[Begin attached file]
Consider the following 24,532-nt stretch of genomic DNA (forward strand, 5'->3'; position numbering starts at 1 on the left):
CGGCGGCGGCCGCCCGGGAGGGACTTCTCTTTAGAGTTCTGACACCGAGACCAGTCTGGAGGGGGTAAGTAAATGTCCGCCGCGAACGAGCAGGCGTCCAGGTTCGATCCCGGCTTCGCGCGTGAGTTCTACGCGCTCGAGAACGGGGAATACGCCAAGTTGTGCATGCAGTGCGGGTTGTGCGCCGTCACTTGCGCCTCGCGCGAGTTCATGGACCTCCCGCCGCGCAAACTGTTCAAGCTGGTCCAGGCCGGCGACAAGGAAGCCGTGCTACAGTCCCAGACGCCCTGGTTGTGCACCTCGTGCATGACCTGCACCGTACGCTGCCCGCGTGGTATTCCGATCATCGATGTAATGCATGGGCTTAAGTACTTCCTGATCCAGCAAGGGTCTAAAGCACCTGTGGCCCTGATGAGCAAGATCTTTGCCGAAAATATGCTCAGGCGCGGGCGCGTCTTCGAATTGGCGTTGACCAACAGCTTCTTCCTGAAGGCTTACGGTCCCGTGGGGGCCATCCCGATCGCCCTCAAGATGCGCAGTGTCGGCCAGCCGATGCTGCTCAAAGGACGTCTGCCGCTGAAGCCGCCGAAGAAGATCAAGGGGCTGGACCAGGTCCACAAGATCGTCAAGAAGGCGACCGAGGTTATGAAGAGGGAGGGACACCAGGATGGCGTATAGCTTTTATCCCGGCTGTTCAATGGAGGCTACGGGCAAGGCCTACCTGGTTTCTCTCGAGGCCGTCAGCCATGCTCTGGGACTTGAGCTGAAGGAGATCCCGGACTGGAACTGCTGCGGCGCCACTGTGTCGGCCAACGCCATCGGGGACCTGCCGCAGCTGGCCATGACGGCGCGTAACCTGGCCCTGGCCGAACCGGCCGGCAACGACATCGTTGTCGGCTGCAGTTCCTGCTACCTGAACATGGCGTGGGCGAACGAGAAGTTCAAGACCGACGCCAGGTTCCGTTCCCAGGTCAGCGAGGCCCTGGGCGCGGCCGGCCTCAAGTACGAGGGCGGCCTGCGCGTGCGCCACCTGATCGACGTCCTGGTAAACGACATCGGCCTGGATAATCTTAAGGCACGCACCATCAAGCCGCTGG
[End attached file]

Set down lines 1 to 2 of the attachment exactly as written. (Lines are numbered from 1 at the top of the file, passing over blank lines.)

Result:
Consider the following 24,532-nt stretch of genomic DNA (forward strand, 5'->3'; position numbering starts at 1 on the left):
CGGCGGCGGCCGCCCGGGAGGGACTTCTCTTTAGAGTTCTGACACCGAGACCAGTCTGGAGGGGGTAAGTAAATGTCCGCCGCGAACGAGCAGGCGTCCAGGTTCGATCCCGGCTTCGCGCGTGAGTTCTACGCGCTCGAGAACGGGGAATACGCCAAGTTGTGCATGCAGTGCGGGTTGTGCGCCGTCACTTGCGCCTCGCGCGAGTTCATGGACCTCCCGCCGCGCAAACTGTTCAAGCTGGTCCAGGCCGGCGACAAGGAAGCCGTGCTACAGTCCCAGACGCCCTGGTTGTGCACCTCGTGCATGACCTGCACCGTACGCTGCCCGCGTGGTATTCCGATCATCGATGTAATGCATGGGCTTAAGTACTTCCTGATCCAGCAAGGGTCTAAAGCACCTGTGGCCCTGATGAGCAAGATCTTTGCCGAAAATATGCTCAGGCGCGGGCGCGTCTTCGAATTGGCGTTGACCAACAGCTTCTTCCTGAAGGCTTACGGTCCCGTGGGGGCCATCCCGATCGCCCTCAAGATGCGCAGTGTCGGCCAGCCGATGCTGCTCAAAGGACGTCTGCCGCTGAAGCCGCCGAAGAAGATCAAGGGGCTGGACCAGGTCCACAAGATCGTCAAGAAGGCGACCGAGGTTATGAAGAGGGAGGGACACCAGGATGGCGTATAGCTTTTATCCCGGCTGTTCAATGGAGGCTACGGGCAAGGCCTACCTGGTTTCTCTCGAGGCCGTCAGCCATGCTCTGGGACTTGAGCTGAAGGAGATCCCGGACTGGAACTGCTGCGGCGCCACTGTGTCGGCCAACGCCATCGGGGACCTGCCGCAGCTGGCCATGACGGCGCGTAACCTGGCCCTGGCCGAACCGGCCGGCAACGACATCGTTGTCGGCTGCAGTTCCTGCTACCTGAACATGGCGTGGGCGAACGAGAAGTTCAAGACCGACGCCAGGTTCCGTTCCCAGGTCAGCGAGGCCCTGGGCGCGGCCGGCCTCAAGTACGAGGGCGGCCTGCGCGTGCGCCACCTGATCGACGTCCTGGTAAACGACATCGGCCTGGATAATCTTAAGGCACGCACCATCAAGCCGCTGG